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Despite oxygen diversion for medical use, high prices may shield steel cos’ profit

The steel sector has diverted nearly all of its supply of liquid oxygen to hospitals that are running short of oxygen, as they treat patients suffering from Covid-19.

Written by Karunjit Singh | New Delhi |
May 2, 2021 12:46:24 am
"The cylinders were supposed to come from Mysuru but there was some glitch," Kumar said. (Representational)

STEELMAKERS MAY see a minor fall in output, as they divert nearly all of their supply of liquid oxygen for medical use. However, they will likely see profitability remaining stable due to high prices, according to industry sources. The steel sector has diverted nearly all of its supply of liquid oxygen to hospitals that are running short of oxygen, as they treat patients suffering from Covid-19.

“Safety stock of liquid oxygen is down from about 2-3 days’ worth of liquid oxygen to about 0.5 days and in some cases zero so if the (oxygen) plant goes down there will be an impact on production,” said an executive at a leading steelmaker, noting, however, that the sector was prepared to forgo output to provide liquid oxygen for medical purposes. Liquid oxygen is used as safety stock by steelmakers, in case of any disruptions at captive oxygen plants, which provide gaseous oxygen used in blast furnaces for steel production.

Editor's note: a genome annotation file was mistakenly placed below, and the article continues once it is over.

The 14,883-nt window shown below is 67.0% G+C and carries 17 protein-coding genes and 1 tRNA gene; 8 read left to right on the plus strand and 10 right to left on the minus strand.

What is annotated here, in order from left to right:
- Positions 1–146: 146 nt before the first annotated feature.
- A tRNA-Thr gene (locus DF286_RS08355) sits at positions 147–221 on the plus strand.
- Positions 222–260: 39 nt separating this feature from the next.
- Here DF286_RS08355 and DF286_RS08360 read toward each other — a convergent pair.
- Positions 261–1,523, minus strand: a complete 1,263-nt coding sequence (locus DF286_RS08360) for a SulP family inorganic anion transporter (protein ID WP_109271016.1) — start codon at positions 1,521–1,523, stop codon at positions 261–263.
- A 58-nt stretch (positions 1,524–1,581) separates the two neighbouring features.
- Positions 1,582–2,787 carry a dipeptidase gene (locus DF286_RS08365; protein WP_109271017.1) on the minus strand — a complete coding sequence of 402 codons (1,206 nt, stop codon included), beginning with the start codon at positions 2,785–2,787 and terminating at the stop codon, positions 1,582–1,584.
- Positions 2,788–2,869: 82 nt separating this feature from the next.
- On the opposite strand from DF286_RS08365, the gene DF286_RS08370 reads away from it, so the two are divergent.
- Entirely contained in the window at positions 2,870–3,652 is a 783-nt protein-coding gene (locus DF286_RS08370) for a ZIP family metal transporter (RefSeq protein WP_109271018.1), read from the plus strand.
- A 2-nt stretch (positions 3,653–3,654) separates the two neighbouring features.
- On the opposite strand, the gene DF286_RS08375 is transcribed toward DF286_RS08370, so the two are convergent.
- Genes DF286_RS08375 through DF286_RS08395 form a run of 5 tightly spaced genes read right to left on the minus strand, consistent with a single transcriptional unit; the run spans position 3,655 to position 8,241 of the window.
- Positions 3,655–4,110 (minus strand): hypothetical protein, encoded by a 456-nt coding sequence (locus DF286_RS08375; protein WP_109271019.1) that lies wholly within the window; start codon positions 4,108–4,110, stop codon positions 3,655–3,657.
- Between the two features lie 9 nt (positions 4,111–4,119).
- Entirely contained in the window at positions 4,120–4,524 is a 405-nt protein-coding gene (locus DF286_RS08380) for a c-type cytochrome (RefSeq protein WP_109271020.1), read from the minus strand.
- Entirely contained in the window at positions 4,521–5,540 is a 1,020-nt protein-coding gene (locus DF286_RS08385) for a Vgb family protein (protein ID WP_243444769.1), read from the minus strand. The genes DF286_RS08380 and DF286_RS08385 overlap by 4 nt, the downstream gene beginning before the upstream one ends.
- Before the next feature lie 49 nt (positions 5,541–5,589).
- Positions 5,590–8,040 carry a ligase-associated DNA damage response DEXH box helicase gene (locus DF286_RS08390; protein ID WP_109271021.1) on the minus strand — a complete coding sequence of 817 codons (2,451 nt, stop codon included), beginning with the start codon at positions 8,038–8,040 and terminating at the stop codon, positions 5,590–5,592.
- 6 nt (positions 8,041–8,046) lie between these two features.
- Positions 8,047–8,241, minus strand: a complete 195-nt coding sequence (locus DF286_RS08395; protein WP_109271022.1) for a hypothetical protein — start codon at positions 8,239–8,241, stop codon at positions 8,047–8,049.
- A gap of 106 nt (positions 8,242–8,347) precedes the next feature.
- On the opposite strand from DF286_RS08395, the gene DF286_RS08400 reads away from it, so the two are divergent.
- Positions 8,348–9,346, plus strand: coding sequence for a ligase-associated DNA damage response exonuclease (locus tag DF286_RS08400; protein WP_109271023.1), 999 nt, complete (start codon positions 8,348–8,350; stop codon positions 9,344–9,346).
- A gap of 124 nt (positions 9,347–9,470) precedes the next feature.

“The impact on output is expected to remain below 10 per cent and favourable steel prices will mean that overall profitability for the sector will be largely unaffected, “ the source added.

The steel sector has been supplying over 3,000 tonnes of oxygen for medical use daily as of late April. The price of steel has risen sharply over the past three quarters with the price of Hot-Rolled Coil (HRC) steel crossing Rs 62,500 per tonne in late April, up 71 per cent from the July 2020 low of Rs 36,500 per tonne, according to a report by ICICI Securities.

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The move by steel producers to emphasise oxygen production instead of maintaining steel output will likely lower India’s steel exports, according to a report by S&P Global Platts. The report said India’s export of basic steel products had already been down 14.4 per cent in the three months ending January, compared to the year-ago period, with shipments to Asia accounting for 67 per cent of India’s exports. Shipments to Europe and the Americas accounted for 17.3 per cent and 6.8 per cent of total steel exports, respectively.

The report noted that exports by Tata Steel, and state-owned SAIL had fallen by about a third, compared to the year-ago period, while exports of JSW steel had fallen by 18.6 per cent.

The source, quoted above, added while the sector expected that lockdown measures would take effect and curb the spread of Covid, the sector was prepared to take a hit in steel production to meet the medical demand for oxygen if needed.

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